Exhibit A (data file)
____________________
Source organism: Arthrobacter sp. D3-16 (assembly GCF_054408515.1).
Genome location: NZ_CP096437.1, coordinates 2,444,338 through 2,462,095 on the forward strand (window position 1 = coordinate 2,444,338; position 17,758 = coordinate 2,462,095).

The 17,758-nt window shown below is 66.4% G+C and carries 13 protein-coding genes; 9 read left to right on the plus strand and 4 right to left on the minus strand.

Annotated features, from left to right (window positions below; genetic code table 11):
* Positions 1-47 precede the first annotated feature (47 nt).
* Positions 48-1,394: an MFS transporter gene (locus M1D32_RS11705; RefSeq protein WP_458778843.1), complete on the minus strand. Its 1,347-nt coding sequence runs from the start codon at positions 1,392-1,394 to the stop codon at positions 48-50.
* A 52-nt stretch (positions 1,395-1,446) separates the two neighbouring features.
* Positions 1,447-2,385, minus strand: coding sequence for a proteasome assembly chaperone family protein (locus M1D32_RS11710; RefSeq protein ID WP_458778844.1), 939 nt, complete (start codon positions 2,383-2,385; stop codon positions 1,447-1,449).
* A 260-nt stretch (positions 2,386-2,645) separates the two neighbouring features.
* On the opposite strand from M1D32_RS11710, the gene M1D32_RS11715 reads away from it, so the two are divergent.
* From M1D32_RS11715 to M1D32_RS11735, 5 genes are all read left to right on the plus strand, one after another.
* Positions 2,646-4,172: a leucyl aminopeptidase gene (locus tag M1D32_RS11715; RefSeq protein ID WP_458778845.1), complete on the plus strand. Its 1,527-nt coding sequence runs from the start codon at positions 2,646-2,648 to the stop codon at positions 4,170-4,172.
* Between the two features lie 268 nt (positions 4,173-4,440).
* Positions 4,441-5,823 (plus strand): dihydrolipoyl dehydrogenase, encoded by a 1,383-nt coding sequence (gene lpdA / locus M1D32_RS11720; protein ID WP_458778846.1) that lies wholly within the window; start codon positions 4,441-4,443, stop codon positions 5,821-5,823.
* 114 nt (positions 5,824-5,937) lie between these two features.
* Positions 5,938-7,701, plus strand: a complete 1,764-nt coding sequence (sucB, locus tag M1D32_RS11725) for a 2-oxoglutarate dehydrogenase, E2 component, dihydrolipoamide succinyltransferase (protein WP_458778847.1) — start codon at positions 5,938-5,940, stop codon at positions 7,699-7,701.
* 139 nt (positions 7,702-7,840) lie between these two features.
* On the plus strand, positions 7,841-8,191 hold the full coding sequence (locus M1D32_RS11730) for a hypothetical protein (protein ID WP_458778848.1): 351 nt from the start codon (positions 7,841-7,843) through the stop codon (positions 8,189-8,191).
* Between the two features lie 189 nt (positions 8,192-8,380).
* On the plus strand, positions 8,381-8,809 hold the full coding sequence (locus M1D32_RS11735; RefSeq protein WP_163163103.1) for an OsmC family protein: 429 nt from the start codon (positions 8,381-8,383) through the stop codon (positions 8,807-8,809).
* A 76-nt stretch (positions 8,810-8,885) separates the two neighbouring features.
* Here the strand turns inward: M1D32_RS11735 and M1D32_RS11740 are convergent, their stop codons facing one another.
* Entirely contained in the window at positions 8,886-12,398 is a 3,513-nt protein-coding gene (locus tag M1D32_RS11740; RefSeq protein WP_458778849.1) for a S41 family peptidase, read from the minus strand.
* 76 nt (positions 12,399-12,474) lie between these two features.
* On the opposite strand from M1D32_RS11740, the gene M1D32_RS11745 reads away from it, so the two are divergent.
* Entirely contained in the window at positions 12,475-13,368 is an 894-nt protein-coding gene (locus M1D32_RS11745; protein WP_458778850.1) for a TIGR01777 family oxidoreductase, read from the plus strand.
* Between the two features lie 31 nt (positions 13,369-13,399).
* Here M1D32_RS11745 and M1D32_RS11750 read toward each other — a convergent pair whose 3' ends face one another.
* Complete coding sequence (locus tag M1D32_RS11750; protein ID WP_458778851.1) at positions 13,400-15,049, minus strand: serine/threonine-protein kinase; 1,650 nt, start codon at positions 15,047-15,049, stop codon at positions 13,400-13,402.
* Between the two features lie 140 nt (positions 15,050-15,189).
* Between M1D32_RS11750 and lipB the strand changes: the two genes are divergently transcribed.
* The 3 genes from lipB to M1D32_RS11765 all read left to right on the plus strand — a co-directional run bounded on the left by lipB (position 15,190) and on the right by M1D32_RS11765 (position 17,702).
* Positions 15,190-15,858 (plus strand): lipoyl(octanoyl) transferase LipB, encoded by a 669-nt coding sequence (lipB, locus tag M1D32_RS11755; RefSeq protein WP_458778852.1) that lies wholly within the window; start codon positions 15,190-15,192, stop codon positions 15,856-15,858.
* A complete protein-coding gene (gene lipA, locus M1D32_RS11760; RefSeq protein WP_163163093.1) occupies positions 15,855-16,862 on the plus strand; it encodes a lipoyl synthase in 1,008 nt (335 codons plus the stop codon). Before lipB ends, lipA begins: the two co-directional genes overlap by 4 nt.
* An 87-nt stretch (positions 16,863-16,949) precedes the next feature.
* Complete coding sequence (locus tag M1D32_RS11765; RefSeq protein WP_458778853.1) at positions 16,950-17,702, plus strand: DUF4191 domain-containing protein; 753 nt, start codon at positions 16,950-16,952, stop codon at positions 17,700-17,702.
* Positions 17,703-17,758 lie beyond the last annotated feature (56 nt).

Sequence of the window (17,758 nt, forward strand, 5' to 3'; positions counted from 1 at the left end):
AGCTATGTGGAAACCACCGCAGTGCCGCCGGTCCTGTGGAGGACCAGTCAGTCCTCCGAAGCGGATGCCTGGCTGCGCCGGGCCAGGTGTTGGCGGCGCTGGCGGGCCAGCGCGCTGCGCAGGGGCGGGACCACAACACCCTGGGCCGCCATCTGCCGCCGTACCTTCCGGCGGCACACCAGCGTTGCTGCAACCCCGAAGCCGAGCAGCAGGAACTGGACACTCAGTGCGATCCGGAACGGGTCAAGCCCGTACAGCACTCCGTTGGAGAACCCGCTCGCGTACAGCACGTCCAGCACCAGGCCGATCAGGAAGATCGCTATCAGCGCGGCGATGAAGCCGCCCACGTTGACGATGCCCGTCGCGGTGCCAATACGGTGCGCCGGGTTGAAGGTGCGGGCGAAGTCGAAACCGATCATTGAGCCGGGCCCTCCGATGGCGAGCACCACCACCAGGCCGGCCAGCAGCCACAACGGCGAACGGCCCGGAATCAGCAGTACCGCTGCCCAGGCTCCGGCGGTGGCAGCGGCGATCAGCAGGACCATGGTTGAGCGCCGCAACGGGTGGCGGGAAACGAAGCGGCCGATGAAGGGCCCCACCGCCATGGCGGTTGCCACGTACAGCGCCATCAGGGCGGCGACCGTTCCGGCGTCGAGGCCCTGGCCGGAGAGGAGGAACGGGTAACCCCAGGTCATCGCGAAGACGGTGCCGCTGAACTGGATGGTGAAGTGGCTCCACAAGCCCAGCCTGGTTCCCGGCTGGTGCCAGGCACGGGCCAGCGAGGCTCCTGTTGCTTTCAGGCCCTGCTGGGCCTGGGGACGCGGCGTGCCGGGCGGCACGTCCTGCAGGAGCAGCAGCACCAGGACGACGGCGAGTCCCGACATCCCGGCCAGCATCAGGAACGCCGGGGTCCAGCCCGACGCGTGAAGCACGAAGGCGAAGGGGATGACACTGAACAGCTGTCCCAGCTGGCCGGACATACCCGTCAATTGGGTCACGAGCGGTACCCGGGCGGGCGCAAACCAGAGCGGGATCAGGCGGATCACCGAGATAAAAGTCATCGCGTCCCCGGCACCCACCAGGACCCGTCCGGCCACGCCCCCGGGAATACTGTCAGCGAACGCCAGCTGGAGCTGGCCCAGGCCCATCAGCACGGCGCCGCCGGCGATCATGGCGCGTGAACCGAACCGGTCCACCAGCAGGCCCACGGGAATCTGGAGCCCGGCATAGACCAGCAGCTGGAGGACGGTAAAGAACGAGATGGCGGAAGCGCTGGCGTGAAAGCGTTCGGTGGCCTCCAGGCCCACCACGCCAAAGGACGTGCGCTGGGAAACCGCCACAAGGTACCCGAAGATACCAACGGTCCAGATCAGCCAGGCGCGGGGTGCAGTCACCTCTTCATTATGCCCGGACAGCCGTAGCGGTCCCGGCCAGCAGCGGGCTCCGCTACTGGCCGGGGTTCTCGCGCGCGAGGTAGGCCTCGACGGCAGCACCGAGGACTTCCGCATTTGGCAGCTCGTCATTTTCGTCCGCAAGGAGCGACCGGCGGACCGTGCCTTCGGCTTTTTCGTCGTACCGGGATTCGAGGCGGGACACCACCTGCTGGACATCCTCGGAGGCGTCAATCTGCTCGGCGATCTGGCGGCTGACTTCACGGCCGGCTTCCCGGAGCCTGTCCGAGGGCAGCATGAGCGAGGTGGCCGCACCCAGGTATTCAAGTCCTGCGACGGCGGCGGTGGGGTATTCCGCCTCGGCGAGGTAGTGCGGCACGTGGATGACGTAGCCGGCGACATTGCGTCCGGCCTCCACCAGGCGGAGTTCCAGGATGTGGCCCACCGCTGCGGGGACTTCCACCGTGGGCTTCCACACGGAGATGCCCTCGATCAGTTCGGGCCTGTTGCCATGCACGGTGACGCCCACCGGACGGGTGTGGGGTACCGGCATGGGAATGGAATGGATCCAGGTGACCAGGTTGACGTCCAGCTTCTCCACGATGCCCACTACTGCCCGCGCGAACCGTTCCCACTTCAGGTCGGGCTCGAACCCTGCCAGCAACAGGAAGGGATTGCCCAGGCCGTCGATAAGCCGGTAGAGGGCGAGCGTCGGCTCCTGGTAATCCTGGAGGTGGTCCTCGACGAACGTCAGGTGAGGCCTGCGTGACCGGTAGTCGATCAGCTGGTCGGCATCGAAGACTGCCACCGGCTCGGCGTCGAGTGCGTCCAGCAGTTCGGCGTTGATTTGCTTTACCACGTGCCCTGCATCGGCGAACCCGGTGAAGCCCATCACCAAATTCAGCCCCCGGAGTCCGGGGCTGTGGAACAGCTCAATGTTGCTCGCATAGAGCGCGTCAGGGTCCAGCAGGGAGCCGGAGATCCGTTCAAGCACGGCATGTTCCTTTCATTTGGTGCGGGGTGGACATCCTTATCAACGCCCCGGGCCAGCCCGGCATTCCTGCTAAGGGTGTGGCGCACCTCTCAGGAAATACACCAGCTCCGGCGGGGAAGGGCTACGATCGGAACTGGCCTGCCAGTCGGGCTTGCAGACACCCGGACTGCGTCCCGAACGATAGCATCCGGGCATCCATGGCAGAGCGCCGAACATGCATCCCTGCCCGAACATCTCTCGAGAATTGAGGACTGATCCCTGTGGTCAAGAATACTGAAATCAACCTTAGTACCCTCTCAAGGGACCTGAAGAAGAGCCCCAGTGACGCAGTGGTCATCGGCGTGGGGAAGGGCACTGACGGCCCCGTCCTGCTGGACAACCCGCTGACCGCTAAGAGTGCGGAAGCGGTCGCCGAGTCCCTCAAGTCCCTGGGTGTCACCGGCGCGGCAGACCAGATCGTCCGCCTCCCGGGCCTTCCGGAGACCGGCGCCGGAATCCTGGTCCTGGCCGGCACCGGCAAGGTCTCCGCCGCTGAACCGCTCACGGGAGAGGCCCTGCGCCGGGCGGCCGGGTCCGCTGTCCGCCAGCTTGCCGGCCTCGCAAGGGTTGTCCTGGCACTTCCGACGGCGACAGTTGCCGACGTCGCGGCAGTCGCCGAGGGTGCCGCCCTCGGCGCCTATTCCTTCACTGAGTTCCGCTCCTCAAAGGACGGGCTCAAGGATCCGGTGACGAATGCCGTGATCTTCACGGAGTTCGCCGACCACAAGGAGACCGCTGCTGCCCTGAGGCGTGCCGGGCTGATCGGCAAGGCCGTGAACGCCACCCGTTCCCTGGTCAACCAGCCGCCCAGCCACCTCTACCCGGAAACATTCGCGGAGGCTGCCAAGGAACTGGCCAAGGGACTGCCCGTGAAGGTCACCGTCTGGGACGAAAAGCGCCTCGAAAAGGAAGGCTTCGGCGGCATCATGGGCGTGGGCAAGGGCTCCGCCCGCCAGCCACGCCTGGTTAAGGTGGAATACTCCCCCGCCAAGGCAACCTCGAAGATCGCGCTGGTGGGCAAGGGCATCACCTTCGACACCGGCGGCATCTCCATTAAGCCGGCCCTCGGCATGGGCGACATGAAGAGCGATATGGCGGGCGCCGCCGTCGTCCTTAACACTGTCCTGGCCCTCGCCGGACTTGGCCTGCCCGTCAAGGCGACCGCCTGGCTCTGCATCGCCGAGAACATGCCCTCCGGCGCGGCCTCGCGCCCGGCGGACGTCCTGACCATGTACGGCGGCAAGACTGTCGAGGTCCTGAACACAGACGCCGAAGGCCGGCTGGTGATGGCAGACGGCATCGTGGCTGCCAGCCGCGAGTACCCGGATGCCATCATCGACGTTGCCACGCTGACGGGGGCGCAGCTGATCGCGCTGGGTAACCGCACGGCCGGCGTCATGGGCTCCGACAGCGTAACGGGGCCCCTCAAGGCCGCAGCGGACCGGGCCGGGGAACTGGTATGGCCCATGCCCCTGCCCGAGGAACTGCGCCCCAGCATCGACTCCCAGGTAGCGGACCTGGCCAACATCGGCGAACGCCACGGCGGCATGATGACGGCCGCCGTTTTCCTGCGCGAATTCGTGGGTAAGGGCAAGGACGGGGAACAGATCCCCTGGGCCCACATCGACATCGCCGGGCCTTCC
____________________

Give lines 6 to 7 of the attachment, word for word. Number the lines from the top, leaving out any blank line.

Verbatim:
* Positions 48-1,394: an MFS transporter gene (locus M1D32_RS11705; RefSeq protein WP_458778843.1), complete on the minus strand. Its 1,347-nt coding sequence runs from the start codon at positions 1,392-1,394 to the stop codon at positions 48-50.
* A 52-nt stretch (positions 1,395-1,446) separates the two neighbouring features.